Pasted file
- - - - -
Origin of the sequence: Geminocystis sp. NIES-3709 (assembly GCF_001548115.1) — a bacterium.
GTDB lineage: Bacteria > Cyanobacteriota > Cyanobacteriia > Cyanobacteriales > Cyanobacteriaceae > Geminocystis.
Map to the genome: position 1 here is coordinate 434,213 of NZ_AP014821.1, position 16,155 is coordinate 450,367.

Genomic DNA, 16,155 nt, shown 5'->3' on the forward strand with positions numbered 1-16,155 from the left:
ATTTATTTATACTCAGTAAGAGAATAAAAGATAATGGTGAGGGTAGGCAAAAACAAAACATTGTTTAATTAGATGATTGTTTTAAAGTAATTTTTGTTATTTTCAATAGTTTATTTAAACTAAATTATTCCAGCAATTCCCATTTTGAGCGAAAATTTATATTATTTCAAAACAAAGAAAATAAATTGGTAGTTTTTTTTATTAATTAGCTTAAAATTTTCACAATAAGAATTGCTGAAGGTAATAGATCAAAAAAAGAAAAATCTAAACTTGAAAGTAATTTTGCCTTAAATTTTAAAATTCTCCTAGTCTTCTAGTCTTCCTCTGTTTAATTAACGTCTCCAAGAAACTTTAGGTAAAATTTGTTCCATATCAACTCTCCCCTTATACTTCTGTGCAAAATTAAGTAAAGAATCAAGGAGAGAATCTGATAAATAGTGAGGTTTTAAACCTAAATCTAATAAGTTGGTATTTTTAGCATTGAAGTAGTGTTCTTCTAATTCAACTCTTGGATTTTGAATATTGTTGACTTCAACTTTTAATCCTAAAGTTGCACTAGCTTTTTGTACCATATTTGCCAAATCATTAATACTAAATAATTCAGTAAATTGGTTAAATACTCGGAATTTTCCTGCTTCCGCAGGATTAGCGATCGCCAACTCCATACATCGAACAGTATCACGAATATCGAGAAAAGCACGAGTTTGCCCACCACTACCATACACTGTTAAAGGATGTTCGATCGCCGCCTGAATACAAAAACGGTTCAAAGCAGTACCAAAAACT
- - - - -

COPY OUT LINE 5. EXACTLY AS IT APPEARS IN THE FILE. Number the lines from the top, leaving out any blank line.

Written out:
ATTTATTTATACTCAGTAAGAGAATAAAAGATAATGGTGAGGGTAGGCAAAAACAAAACATTGTTTAATTAGATGATTGTTTTAAAGTAATTTTTGTTATTTTCAATAGTTTATTTAAACTAAATTATTCCAGCAATTCCCATTTTGAGCGAAAATTTATATTATTTCAAAACAAAGAAAATAAATTGGTAGTTTTTTTTATTAATTAGCTTAAAATTTTCACAATAAGAATTGCTGAAGGTAATAGATCAAAAAAAGAAAAATCTAAACTTGAAAGTAATTTTGCCTTAAATTTTAAAATTCTCCTAGTCTTCTAGTCTTCCTCTGTTTAATTAACGTCTCCAAGAAACTTTAGGTAAAATTTGTTCCATATCAACTCTCCCCTTATACTTCTGTGCAAAATTAAGTAAAGAATCAAGGAGAGAATCTGATAAATAGTGAGGTTTTAAACCTAAATCTAATAAGTTGGTATTTTTAGCATTGAAGTAGTGTTCTTCTAATTCAACTCTTGGATTTTGAATATTGTTGACTTCAACTTTTAATCCTAAAGTTGCACTAGCTTTTTGTACCATATTTGCCAAATCATTAATACTAAATAATTCAGTAAATTGGTTAAATACTCGGAATTTTCCTGCTTCCGCAGGATTAGCGATCGCCAACTCCATACATCGAACAGTATCACGAATATCGAGAAAAGCACGAGTTTGCCCACCACTACCATACACTGTTAAAGGATGTTCGATCGCCGCCTGAATACAAAAACGGTTCAAAGCAGTACCAAAAACT